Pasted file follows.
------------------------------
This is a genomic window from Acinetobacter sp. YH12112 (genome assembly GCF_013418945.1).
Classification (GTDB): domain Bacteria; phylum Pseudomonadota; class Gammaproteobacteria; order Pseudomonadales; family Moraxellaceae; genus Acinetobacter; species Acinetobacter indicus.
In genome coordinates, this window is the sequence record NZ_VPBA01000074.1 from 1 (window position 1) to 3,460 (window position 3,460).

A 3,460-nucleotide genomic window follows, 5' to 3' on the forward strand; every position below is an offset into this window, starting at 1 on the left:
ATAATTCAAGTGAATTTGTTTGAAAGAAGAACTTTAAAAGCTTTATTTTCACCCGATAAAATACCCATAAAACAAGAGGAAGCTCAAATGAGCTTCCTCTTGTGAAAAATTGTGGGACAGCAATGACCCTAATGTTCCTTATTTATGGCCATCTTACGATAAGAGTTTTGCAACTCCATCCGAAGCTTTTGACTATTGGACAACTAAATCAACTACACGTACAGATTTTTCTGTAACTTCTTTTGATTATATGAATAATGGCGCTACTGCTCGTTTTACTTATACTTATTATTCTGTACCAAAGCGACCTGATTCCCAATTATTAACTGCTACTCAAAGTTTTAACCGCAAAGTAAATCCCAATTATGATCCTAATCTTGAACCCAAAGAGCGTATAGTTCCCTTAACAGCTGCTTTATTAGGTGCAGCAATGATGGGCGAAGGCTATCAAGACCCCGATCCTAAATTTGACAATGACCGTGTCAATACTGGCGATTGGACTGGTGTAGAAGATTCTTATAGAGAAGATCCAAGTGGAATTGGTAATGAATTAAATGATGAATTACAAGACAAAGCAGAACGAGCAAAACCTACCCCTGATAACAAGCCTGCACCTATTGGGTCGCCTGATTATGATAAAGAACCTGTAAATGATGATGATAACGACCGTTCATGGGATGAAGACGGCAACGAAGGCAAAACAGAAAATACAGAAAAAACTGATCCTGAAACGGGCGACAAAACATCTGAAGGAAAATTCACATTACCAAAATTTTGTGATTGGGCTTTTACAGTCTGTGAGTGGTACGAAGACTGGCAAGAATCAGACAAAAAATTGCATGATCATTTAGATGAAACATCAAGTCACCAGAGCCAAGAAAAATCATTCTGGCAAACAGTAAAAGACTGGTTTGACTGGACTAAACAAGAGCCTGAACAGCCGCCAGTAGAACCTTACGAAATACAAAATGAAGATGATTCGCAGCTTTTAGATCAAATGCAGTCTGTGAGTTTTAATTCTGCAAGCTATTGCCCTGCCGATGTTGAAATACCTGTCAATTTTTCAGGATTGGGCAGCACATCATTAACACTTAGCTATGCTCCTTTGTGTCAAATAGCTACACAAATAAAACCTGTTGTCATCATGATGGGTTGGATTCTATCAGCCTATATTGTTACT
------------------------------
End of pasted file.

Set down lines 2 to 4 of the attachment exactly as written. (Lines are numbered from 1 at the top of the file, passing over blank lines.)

Classification (GTDB): domain Bacteria; phylum Pseudomonadota; class Gammaproteobacteria; order Pseudomonadales; family Moraxellaceae; genus Acinetobacter; species Acinetobacter indicus.
In genome coordinates, this window is the sequence record NZ_VPBA01000074.1 from 1 (window position 1) to 3,460 (window position 3,460).

A 3,460-nucleotide genomic window follows, 5' to 3' on the forward strand; every position below is an offset into this window, starting at 1 on the left: